The I&I team also discovered that three samples were reported as ‘negative’ by the Moscow Laboratory between 6 and 9 January, where its evidence showed the LIMS data has been manipulated. This would appear to suggest that manipulation of the doping control process continued into January this year.
‘In addition, the Independent Experts recovered deleted scripts that included commands to export files, then re-import them while the system was back-dated, the effect of which was to back-date all the tables in the associated database to make it appear the data updates had occurred on earlier dates’, reads the Report. ‘The Russian authorities have offered no explanation for this’.
The deleted files included 11,720 ‘SLD’ sequence files that recorded mass spectrometry runs used to analyse doping samples; 337 Raw Data files; and 531 PDF files. Of the 503 PDF files created between 1 January 2012 and 31 December 2015, 133 related to the analysis of doping samples, of which 121 reported ‘presumptive’ AAFs for anabolic steroids.
…And they’ll hang themselves, so the saying goes. On 20 September 2018, WADA took a major gamble. The Russian authorities had not met its initial or amended conditions for RUSADA to be reinstated, yet WADA reinstated RUSADA, to much criticism. The gamble involved a guess that either the samples stored at the Moscow Laboratory or the Moscow LIMS data had been manipulated (or both) during the three years they were under the protection of the SKR.
We now know that at least one of these assertions is accurate. Detailed work by both the I&I team and the CRC has uncovered manipulation of the LIMS. To take such a gamble, one has to be confident in the technical ability to detect manipulation, and WADA’s I&I team deserves recognition for an excellent investigation.
WADA has consistently argued that despite concerns expressed by athletes and national anti-doping organisations (NADOs), its 20 September 2018 decision to reinstate RUSADA was the correct one to take. It argued that its need to get hold of the samples stored at the Moscow Laboratory, as well as the Laboratory Information Management System (LIMS) eclipsed other concerns.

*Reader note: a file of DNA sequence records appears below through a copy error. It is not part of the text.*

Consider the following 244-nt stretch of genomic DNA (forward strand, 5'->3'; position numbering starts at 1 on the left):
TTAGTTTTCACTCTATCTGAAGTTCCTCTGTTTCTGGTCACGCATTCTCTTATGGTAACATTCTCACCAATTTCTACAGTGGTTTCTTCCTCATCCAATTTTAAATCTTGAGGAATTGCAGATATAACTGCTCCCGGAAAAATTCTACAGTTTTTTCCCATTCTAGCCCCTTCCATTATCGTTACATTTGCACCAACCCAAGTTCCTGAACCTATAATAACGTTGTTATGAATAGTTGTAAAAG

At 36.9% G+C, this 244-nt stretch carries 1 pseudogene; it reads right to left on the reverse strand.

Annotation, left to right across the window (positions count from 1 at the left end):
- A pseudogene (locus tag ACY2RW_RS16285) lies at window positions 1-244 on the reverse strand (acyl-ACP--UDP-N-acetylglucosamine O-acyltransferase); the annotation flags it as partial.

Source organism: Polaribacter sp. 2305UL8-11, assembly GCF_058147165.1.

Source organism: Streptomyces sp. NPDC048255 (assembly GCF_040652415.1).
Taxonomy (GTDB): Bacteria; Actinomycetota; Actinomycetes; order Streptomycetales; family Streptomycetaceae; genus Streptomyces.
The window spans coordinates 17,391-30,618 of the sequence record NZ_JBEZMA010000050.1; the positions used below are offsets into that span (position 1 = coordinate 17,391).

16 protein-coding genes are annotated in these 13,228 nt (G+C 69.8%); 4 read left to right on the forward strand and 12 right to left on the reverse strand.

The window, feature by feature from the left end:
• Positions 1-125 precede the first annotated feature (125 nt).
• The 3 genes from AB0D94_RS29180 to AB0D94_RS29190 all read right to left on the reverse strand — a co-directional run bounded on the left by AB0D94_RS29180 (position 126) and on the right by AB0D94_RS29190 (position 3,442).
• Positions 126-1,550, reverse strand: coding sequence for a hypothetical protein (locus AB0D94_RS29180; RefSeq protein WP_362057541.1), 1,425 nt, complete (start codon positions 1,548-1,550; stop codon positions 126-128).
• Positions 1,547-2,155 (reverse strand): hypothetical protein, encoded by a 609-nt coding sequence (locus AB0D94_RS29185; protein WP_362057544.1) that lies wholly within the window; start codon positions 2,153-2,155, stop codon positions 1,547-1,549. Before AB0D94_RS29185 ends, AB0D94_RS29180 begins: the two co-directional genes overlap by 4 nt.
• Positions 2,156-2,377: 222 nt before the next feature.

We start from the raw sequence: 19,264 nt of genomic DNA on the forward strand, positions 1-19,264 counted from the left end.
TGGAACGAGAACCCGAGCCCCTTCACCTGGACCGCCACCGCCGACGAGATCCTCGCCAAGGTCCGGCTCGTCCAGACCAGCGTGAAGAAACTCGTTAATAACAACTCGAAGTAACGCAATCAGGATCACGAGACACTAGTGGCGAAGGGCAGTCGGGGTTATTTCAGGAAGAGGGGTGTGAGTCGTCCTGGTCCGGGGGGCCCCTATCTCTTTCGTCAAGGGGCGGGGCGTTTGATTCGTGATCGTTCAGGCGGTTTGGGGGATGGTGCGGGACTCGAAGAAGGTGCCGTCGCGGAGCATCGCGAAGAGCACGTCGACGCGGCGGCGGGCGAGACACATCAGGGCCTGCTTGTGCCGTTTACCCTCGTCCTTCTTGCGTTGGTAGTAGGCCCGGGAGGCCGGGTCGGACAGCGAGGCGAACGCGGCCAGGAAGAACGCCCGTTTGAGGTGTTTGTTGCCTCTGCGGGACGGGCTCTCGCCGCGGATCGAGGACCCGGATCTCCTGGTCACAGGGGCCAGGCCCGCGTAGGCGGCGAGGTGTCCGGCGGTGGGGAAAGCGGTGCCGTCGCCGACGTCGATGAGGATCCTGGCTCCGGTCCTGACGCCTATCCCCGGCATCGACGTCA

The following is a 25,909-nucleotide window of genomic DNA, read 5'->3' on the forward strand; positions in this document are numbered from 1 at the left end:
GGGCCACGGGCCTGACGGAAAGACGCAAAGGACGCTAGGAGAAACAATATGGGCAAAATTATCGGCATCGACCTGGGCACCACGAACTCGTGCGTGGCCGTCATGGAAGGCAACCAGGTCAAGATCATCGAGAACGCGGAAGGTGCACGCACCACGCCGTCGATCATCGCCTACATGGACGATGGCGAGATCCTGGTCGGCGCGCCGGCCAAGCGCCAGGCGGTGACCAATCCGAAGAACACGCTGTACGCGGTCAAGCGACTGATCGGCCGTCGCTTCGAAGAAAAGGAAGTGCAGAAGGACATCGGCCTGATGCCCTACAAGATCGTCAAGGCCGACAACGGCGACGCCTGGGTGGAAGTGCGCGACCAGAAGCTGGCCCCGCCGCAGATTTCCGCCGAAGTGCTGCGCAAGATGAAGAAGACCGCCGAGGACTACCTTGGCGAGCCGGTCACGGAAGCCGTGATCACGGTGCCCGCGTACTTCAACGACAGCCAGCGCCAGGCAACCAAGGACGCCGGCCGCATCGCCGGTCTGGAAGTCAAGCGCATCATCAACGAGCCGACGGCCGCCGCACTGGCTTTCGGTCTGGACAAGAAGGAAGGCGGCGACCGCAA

There is merit in the argument that had it not reinstated RUSADA, it may never have got hold of the samples or the Moscow LIMS. However, there is merit in the counter argument that by reinstating RUSADA, WADA gave the green light for State interference at the Moscow Laboratory to resume, and for manipulation to continue. WADA also has questions to answer as to why Elena Mochalova was allowed to become Director of the Moscow Laboratory, despite having worked alongside Dr. Rodchenkov during the period when the doping control system was manipulated.
As WADA admitted in private, if not in public, the Russian State was never going to admit to involvement in manipulation of the doping control system. In getting access to the Moscow LIMS and discovering it had been manipulated, WADA has managed to get the Russian authorities to acknowledge that manipulation has taken place. This is a forward step, and will make it difficult to deny State involvement, which Russia has never accepted.
The Russian authorities have accepted:
• That Evgeny Mochalov, System Administrator for the Moscow Laboratory and husband of its current Director, intentionally made alterations to the LIMS;
• Russian authorities admitted that during the data copying process that occurred in January 2019, Mochalov had backdated the system and overwritten data with zeroes. It did not mention this until confronted with evidence in October 2019.
Given this victory, it is puzzling that historical negationism continues. ‘On 13 September 2018, Minister Kolobkov publicly acknowledged that “a number of individuals within the [Russian] Ministry of Sport (Ministry) and its subordinate entities, such as [the] Moscow and Sochi Laboratories” were involved in the manipulation of the anti-doping system in Russia’, reads page 16 of the I&I team’s report (page 43 of the full CRC Report). However, he didn’t do this.